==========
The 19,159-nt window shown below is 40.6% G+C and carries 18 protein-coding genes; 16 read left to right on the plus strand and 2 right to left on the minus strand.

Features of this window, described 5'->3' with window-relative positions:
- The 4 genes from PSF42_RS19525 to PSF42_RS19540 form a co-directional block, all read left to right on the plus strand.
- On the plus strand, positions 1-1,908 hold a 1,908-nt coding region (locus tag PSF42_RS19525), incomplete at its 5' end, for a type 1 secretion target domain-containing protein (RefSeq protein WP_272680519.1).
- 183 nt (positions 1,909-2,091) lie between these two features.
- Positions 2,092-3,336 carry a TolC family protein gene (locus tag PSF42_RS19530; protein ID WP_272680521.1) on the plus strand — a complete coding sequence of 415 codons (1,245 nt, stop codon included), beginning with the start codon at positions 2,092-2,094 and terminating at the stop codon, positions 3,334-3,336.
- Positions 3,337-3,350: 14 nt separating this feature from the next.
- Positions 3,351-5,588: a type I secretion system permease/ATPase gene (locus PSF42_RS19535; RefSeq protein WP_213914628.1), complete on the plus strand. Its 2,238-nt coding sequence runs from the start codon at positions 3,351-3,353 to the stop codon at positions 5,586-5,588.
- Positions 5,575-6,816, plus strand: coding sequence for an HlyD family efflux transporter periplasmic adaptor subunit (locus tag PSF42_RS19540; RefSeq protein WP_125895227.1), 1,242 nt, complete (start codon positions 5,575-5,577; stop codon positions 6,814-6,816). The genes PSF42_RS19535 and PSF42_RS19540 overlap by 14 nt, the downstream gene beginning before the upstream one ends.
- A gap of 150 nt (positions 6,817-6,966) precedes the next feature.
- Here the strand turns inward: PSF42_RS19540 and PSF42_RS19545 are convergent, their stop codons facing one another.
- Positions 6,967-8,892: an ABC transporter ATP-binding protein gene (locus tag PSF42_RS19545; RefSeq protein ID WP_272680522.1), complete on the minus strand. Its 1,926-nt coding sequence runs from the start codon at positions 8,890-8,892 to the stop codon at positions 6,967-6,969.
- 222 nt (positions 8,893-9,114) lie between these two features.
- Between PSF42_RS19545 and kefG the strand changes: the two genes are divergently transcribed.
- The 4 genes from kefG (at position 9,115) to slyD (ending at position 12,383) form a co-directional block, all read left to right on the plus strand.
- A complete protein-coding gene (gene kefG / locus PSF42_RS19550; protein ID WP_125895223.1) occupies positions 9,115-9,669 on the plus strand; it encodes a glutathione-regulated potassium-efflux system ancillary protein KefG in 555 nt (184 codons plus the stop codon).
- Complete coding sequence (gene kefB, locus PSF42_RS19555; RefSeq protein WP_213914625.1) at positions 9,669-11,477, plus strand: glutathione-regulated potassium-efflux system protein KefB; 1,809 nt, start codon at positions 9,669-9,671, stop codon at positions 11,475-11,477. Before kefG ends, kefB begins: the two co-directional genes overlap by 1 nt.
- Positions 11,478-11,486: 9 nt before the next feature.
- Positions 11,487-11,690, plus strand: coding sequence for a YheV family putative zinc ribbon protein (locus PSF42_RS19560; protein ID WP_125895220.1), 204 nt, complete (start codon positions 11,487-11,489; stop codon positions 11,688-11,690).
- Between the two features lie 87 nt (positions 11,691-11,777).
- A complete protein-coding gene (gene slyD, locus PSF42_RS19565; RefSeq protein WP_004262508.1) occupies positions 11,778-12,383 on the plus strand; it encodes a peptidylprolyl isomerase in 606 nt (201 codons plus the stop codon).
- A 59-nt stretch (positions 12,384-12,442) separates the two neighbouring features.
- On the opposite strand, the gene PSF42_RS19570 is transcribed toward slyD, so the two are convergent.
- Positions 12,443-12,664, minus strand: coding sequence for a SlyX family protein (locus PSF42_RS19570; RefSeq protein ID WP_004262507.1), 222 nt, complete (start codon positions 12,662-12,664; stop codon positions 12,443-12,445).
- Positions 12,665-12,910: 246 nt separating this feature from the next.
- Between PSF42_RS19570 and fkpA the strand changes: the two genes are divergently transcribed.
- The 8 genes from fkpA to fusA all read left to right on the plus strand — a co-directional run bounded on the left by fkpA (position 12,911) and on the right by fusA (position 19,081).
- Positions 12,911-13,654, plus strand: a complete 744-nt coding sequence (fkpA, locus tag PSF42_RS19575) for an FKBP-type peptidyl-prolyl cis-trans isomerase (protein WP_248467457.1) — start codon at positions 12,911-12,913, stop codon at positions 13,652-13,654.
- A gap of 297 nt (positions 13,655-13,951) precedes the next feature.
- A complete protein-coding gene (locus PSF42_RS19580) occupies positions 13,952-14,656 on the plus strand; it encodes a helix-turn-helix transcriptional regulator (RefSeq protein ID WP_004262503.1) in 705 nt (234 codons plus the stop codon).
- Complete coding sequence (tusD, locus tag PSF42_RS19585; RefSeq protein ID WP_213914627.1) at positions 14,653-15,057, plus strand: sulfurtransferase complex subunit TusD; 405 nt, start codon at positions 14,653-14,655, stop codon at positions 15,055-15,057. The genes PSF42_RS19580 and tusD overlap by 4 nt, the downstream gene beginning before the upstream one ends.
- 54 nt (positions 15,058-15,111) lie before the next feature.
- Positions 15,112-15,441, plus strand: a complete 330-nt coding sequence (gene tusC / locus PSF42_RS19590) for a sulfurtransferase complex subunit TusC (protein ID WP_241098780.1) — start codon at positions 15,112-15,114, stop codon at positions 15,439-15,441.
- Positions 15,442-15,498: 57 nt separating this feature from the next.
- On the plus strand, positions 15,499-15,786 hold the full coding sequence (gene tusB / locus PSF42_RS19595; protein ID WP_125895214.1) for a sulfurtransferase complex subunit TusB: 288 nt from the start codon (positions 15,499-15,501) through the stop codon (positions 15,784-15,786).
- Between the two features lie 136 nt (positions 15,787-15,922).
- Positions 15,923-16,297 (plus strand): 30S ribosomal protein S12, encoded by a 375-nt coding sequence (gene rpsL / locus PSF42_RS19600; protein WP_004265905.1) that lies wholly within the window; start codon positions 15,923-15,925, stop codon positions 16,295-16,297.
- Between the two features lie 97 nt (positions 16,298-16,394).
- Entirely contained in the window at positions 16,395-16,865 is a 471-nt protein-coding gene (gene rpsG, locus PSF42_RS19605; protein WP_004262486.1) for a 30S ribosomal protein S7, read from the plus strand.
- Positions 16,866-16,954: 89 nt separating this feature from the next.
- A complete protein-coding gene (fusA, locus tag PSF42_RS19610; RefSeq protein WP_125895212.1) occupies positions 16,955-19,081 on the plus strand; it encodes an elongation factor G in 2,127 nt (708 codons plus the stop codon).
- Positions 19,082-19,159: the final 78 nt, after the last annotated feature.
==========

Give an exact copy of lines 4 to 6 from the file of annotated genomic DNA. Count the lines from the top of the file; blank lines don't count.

- On the plus strand, positions 1-1,908 hold a 1,908-nt coding region (locus tag PSF42_RS19525), incomplete at its 5' end, for a type 1 secretion target domain-containing protein (RefSeq protein WP_272680519.1).
- 183 nt (positions 1,909-2,091) lie between these two features.
- Positions 2,092-3,336 carry a TolC family protein gene (locus tag PSF42_RS19530; protein ID WP_272680521.1) on the plus strand — a complete coding sequence of 415 codons (1,245 nt, stop codon included), beginning with the start codon at positions 2,092-2,094 and terminating at the stop codon, positions 3,334-3,336.